$new_child_ids[] = $new_child_id;
        }
        $i++;
    }

    if ($new_child_ids) {
        foreach ($new_child_ids as $child_id) {
            $toolset_connect = toolset_connect_posts('parent-child', $atts['parent_id'], $child_id);
            $response[] = $toolset_connect;
        }
    }

    print_r($response);
}

add_shortcode('lp_trigger_connect_one_too_many_badge', 'lp_trigger_connect_one_too_many_badge_sc');

Cheers and thanks

#2156197

I forgot to ask in my last reply.
Since you can replicate the issue, did you notify the developer team of this issue?
Because this could have major consequences for people using toolset_reltionships.

#2156225

Waqar
Supporter

Languages: English (English )

Timezone: Asia/Karachi (GMT+05:00)

> Did you inspect multiple children that were made, because for some children the error does not occur.
- Yes, during testing with your and mine code, I checked the edit screen of each of those 100 created posts after every test and then shared the results, with you.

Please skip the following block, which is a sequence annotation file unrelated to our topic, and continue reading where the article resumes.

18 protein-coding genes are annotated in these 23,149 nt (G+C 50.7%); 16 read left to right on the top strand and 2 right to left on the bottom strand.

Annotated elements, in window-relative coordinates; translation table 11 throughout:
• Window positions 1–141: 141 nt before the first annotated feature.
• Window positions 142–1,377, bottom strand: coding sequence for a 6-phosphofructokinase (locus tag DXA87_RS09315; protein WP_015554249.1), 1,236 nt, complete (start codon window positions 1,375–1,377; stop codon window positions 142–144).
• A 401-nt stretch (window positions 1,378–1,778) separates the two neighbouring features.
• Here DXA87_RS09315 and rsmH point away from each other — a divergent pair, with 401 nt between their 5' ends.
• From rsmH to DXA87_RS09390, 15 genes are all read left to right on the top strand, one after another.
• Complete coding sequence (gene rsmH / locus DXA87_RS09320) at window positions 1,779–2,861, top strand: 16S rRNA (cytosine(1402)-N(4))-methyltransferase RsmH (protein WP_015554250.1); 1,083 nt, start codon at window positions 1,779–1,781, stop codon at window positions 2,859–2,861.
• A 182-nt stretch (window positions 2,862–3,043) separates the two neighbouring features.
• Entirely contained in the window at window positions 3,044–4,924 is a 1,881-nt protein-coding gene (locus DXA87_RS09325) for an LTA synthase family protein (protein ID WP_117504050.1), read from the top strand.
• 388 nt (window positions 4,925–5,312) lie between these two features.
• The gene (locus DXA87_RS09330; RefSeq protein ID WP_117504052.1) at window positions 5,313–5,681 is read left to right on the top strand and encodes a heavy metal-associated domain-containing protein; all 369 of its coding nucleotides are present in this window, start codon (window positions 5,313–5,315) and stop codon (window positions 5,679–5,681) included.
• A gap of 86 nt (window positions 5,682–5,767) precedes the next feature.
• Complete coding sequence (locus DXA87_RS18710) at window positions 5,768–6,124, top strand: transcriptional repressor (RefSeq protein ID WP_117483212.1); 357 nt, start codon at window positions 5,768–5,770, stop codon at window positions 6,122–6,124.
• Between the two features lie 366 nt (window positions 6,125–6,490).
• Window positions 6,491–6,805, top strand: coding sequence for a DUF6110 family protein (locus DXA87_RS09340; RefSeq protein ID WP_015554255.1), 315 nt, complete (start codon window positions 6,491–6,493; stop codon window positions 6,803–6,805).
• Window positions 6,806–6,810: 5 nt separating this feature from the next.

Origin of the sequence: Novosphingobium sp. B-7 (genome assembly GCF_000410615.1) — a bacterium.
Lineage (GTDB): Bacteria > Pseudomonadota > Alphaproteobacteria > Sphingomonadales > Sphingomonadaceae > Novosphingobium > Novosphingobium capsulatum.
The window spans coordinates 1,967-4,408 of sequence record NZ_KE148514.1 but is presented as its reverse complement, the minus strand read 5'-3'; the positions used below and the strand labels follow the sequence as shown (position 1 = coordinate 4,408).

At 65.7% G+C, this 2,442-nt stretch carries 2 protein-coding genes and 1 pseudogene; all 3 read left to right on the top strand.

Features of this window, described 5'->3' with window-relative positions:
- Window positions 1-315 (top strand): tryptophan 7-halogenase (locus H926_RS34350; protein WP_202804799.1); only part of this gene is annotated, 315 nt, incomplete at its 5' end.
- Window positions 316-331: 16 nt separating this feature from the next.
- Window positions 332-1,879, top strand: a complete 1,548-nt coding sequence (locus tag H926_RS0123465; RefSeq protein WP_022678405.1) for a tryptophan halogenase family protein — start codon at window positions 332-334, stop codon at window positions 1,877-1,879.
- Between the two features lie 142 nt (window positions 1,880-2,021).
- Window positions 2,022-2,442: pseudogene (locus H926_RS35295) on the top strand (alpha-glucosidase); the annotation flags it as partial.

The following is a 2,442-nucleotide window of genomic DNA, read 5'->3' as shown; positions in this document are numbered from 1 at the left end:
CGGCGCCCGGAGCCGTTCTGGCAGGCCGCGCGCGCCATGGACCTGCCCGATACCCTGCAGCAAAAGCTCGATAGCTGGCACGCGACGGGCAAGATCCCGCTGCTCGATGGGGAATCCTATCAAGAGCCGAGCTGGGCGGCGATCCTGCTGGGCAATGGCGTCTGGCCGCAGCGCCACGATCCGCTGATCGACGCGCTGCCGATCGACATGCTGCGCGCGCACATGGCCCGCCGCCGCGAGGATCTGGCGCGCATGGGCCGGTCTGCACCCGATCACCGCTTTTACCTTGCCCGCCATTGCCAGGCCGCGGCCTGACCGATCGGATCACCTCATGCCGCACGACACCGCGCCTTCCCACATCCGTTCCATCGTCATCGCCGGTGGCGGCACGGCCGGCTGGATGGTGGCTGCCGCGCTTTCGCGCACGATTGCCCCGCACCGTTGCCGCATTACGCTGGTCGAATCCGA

It is possible that your test website has some left-over code or the database has some abandoned relationship entries.

You're welcome to test code with my suggested approach again and I'll share our common findings with the concerned team. At the moment, the results of our tests are different so it is important to narrow down to that difference first.

I can understand the urgency and I've requested team members from different time zones to also join into this investigation.

#2156233
single_child_many_to_many_waqar_script.png

Hi Waqar,

Thank you for the quick response and for requesting additional team members, we really appreciate it.
Also we really appreciate how you think along with us and suggest solutions. So cheers man.

In response to your remark:
>It is possible that your test website has some left-over code or the database has some abandoned relationship entries.